Admitting It: When a Woman is the Rapist


This blog entry contains a warning that usually does not accompany my writings.  If you are a rape/CSA/SA survivor and are in a bad place right now, you may wish to stop reading this entry until you are feeling better.  If you continue, you do so by your own choice and at your own risk.  Thank you.


I've recently been coming to grips with the fact that I was raped by a woman – a pregnant woman.  If you are laughing right now or saying to yourself "sure you were" or "I'd love that to happen to me" or "can't rape the willing" then I'm not sure you should continue reading as you are part of the problem.  Scratch that – perhaps you should continue reading yeast infection treatment

If you don't mind, I'll get right to it.

On a Friday night in the autumn of 1990, after a night of drinking, dancing and relaxing with a friend for several hours at a popular club in Jacksonville, North Carolina – said friend disappeared for the night and left his female friend (stranger to me) without a ride and about 35 miles from home. I was not capble of driving due to the strong possibility of my drink having been spiked by my friend's friend who had purchased both of my drinks that night.  Fortunately, the club was next to a motel. She asked for a ride and I agreed to drive her home in the morning as she was pregnant.  I was going to have to get a motel room for the evening as I was not driving in such a state. We decided to split the cost of the room and both agreed that sleeping was all that was going to take place. She was pregnant and I felt a compulsion to protect her in that state. At the time, I thought I was in love with a woman attending UNC-Wilmington and was not interested in sleeping with this stranger. I seem to recall we had separate beds.  Everything went black after that I have a ton of holes in my memories from that weekend.

I woke up about 2 hours later – to find my clothes removed from the waist down, penis erect and the woman on top of me – raping me. She had apparently brought me to erection while I was unconscious – not hard as I was 19 and could easily maintain one with little effort at that age.  She told me everything was okay and to go back to sleep and despite my best effort to the contrary, I was unable to speak coherently in my half-conscious state and did fall asleep again quickly.  I have no idea how long she continued on top of me as I remained unconsious for the remainder of this first attack.  It is very possible that this lasted for several hours as my rapist was (as I would learn later) an experienced domintrax and quite aggressive.

After the alcohol and/or possible sedatives had worn off in the morning, I awoke again to find her on top of me – angry and hostile.  I immediately remembered waking up at least once prior during the night to find her on me and felt my body freeze up at the realization I was being raped.  This wasn't a dream.  This wasn't a fantasy.  This wasn't consensual.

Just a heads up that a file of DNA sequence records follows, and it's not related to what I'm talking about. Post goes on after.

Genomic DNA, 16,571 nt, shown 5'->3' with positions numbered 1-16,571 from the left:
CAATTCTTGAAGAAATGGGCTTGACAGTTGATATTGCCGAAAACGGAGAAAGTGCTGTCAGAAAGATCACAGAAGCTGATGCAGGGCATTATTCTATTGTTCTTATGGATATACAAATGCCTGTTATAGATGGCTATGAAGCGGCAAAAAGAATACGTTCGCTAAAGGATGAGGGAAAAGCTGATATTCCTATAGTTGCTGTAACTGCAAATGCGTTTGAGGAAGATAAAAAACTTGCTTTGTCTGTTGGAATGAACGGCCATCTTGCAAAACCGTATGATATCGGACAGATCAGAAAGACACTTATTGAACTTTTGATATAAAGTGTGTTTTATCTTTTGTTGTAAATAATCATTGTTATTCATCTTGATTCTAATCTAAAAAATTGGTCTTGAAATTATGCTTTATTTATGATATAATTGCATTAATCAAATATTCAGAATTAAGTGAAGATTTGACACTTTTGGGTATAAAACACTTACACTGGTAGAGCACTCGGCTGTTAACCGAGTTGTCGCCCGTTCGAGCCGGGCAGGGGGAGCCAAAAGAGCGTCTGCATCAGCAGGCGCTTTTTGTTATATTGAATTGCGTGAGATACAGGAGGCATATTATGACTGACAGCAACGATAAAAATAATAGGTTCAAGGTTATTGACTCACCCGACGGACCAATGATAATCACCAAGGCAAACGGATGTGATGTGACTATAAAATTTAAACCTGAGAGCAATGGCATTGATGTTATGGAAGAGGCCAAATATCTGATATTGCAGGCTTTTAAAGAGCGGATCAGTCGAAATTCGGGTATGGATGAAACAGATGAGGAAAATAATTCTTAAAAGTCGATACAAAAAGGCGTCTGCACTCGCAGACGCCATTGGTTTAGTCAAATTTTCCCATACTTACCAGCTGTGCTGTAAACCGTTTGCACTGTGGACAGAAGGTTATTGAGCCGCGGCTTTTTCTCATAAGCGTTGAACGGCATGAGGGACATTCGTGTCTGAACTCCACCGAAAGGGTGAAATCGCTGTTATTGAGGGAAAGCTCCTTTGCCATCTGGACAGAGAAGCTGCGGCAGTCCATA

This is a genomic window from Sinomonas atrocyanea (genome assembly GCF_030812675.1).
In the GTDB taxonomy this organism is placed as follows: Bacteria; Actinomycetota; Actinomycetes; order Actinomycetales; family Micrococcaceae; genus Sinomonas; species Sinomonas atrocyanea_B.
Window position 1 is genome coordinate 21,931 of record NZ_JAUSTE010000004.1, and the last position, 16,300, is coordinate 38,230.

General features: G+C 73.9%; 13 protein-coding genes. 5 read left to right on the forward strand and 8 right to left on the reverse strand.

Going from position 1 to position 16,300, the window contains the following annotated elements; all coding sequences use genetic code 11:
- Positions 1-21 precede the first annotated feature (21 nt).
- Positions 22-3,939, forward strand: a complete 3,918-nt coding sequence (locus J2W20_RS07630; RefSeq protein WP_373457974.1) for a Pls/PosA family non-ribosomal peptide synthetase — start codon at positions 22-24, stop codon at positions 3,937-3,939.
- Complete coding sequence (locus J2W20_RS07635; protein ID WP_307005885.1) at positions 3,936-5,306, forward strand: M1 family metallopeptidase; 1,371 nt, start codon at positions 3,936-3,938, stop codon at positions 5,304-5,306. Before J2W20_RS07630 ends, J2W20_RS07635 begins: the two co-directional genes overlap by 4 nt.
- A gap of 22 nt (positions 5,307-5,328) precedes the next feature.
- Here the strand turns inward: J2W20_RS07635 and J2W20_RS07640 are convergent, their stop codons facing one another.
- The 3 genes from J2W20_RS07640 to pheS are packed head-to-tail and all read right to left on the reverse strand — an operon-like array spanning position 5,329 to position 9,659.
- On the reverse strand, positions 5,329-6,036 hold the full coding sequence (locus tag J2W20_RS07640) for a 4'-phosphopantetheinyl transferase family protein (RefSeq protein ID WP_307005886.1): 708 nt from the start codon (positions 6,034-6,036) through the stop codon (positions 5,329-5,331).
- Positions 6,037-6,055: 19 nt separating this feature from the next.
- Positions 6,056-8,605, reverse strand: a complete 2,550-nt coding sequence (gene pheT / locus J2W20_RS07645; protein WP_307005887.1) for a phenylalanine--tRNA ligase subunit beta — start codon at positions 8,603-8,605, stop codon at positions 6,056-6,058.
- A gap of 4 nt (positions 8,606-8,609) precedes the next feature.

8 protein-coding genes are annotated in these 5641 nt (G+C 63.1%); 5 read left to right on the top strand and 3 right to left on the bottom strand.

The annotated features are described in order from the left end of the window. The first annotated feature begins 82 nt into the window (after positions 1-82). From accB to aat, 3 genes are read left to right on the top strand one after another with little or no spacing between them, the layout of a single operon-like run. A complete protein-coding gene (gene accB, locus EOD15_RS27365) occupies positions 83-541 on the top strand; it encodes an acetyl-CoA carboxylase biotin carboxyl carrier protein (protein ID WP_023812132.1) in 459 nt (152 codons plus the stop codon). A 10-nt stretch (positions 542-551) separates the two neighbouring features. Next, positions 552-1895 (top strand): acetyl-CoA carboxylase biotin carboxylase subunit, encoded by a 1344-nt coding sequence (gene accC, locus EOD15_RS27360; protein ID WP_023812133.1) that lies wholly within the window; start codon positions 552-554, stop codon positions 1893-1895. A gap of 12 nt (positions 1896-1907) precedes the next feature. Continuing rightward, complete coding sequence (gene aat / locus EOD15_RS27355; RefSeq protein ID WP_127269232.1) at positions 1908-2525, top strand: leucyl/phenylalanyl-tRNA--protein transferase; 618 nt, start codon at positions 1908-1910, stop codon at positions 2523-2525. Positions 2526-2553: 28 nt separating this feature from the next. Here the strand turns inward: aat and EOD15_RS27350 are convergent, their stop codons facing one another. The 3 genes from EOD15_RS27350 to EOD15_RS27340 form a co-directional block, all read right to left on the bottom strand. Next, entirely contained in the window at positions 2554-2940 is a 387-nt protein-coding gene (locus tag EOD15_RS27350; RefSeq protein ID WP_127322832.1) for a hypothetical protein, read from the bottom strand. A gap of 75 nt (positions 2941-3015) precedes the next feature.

She sternly warned me to "be quiet" and "not be forceful" and made it clear that she would accuse me of raping her if I tried to stop it. I was stunned to say the least and not sure how to respond. I could easily have thrown her off me and ended it right then, but I was not willing to risk harming her child or her to protect myself.  Further, I took her threat very, very seriously. She said it so easily that I doubt I was her first.

I weighed my options for a moment and came to the conclusion that a sober, pregnant, locally raised, college student of 24 was far more likely to be believed by the authorities than what they would perceive to be a drunk 19-year old Marine in the best shape of his life.  I frequented that club a lot and I'm sure several people saw me leave with her. My choices were jail vs. enduring further rape at her hands.

I complied by lying still – as everytime I moved she screeched at me to be still – while she continued to warn, taunt and threaten me for what seemed like an eternity.  I still can't comprehend the anger and hostility she conveyed while she raped me.  How do I wrap my brain around what this woman did?  How do I make it make sense?  Why did she do it?  Why me?  Was she planning it?  Was it random chance and opportunistic?  These aren't healthy questions as I'll likely never have the answers, but I'm asking them anyway.

I don't really know how long this second rape continued as I eventually succeeded in disconnecting my mind from the situation.  Eventually, she orgasmed again and got off me. I have no idea how many times she had actually raped me that night – at least twice.  Or was it one long rape that lasted 7 hours or more?  Not knowing is equal parts blessing and curse.

As a small favor, she turned out to be disease free.

Prior to accepting the facts and removing the veil of delusion, I'd always tried to pretend it was nothing or played it off like an uncomfortable memory of a strange night that ended weird whenever the memory surfaced.  Pushing it to the back of my mind or deluding myself into believing I was somehow to blame for her actions had become an art form after so many years.

I am posting this now, because after nearly two decades of pretending, the floodgates opened last month, triggered by a friend, and it has been extremely difficult to deal with as my denial was swept away. I am in therapy as I have a lot of work ahead in order to heal after the band-aid was so dramatically and unexepectedly ripped away.  As you can imagine, this was very difficult to admit, not only publicly to you, but to myself and to my wife as well.  However, I cannot and will not hide this any longer.  If my own story can help inspire someone else to seek assistance sooner, I am happy to be the catalyst that kicks off the healing process.